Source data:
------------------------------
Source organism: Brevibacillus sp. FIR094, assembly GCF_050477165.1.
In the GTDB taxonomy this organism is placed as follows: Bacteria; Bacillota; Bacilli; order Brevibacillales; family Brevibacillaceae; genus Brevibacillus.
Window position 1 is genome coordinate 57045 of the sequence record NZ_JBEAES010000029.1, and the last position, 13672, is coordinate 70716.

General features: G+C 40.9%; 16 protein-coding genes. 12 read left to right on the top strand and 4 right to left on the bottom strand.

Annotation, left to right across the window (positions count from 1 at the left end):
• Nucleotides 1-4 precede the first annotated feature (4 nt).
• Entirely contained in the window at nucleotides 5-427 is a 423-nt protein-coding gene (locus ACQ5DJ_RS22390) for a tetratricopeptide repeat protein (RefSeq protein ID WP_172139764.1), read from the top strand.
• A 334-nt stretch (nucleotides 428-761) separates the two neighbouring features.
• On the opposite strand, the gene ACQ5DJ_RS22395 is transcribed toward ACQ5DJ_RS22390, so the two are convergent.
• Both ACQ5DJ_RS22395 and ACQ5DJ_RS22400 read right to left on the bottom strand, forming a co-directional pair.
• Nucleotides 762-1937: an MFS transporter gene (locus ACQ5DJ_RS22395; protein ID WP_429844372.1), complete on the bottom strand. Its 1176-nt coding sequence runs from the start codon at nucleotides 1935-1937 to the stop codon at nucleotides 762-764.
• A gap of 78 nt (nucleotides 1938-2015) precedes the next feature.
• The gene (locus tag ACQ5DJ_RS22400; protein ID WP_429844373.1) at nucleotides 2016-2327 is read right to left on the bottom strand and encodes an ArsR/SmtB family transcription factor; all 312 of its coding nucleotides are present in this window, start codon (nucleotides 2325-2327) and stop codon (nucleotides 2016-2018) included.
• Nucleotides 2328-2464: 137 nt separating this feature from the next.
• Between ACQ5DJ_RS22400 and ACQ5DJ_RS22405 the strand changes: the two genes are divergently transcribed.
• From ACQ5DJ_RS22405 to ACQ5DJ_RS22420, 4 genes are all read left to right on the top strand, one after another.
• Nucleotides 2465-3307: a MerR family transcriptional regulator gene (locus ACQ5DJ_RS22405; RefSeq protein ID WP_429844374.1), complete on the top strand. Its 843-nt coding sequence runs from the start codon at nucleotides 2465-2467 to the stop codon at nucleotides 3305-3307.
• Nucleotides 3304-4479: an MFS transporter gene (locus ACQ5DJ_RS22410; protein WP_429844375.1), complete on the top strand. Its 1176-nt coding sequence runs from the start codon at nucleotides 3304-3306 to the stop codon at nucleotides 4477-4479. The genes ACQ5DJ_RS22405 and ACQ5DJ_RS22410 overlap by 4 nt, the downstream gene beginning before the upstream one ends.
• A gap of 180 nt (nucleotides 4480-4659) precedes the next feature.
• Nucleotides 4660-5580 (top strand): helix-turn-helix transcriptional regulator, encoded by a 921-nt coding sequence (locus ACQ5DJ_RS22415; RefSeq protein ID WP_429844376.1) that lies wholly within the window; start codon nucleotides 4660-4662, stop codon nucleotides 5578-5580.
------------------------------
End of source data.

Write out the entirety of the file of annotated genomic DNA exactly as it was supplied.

Source organism: Brevibacillus sp. FIR094, assembly GCF_050477165.1.
In the GTDB taxonomy this organism is placed as follows: Bacteria; Bacillota; Bacilli; order Brevibacillales; family Brevibacillaceae; genus Brevibacillus.
Window position 1 is genome coordinate 57045 of the sequence record NZ_JBEAES010000029.1, and the last position, 13672, is coordinate 70716.

General features: G+C 40.9%; 16 protein-coding genes. 12 read left to right on the top strand and 4 right to left on the bottom strand.

Annotation, left to right across the window (positions count from 1 at the left end):
• Nucleotides 1-4 precede the first annotated feature (4 nt).
• Entirely contained in the window at nucleotides 5-427 is a 423-nt protein-coding gene (locus ACQ5DJ_RS22390) for a tetratricopeptide repeat protein (RefSeq protein ID WP_172139764.1), read from the top strand.
• A 334-nt stretch (nucleotides 428-761) separates the two neighbouring features.
• On the opposite strand, the gene ACQ5DJ_RS22395 is transcribed toward ACQ5DJ_RS22390, so the two are convergent.
• Both ACQ5DJ_RS22395 and ACQ5DJ_RS22400 read right to left on the bottom strand, forming a co-directional pair.
• Nucleotides 762-1937: an MFS transporter gene (locus ACQ5DJ_RS22395; protein ID WP_429844372.1), complete on the bottom strand. Its 1176-nt coding sequence runs from the start codon at nucleotides 1935-1937 to the stop codon at nucleotides 762-764.
• A gap of 78 nt (nucleotides 1938-2015) precedes the next feature.
• The gene (locus tag ACQ5DJ_RS22400; protein ID WP_429844373.1) at nucleotides 2016-2327 is read right to left on the bottom strand and encodes an ArsR/SmtB family transcription factor; all 312 of its coding nucleotides are present in this window, start codon (nucleotides 2325-2327) and stop codon (nucleotides 2016-2018) included.
• Nucleotides 2328-2464: 137 nt separating this feature from the next.
• Between ACQ5DJ_RS22400 and ACQ5DJ_RS22405 the strand changes: the two genes are divergently transcribed.
• From ACQ5DJ_RS22405 to ACQ5DJ_RS22420, 4 genes are all read left to right on the top strand, one after another.
• Nucleotides 2465-3307: a MerR family transcriptional regulator gene (locus ACQ5DJ_RS22405; RefSeq protein ID WP_429844374.1), complete on the top strand. Its 843-nt coding sequence runs from the start codon at nucleotides 2465-2467 to the stop codon at nucleotides 3305-3307.
• Nucleotides 3304-4479: an MFS transporter gene (locus ACQ5DJ_RS22410; protein WP_429844375.1), complete on the top strand. Its 1176-nt coding sequence runs from the start codon at nucleotides 3304-3306 to the stop codon at nucleotides 4477-4479. The genes ACQ5DJ_RS22405 and ACQ5DJ_RS22410 overlap by 4 nt, the downstream gene beginning before the upstream one ends.
• A gap of 180 nt (nucleotides 4480-4659) precedes the next feature.
• Nucleotides 4660-5580 (top strand): helix-turn-helix transcriptional regulator, encoded by a 921-nt coding sequence (locus ACQ5DJ_RS22415; RefSeq protein ID WP_429844376.1) that lies wholly within the window; start codon nucleotides 4660-4662, stop codon nucleotides 5578-5580.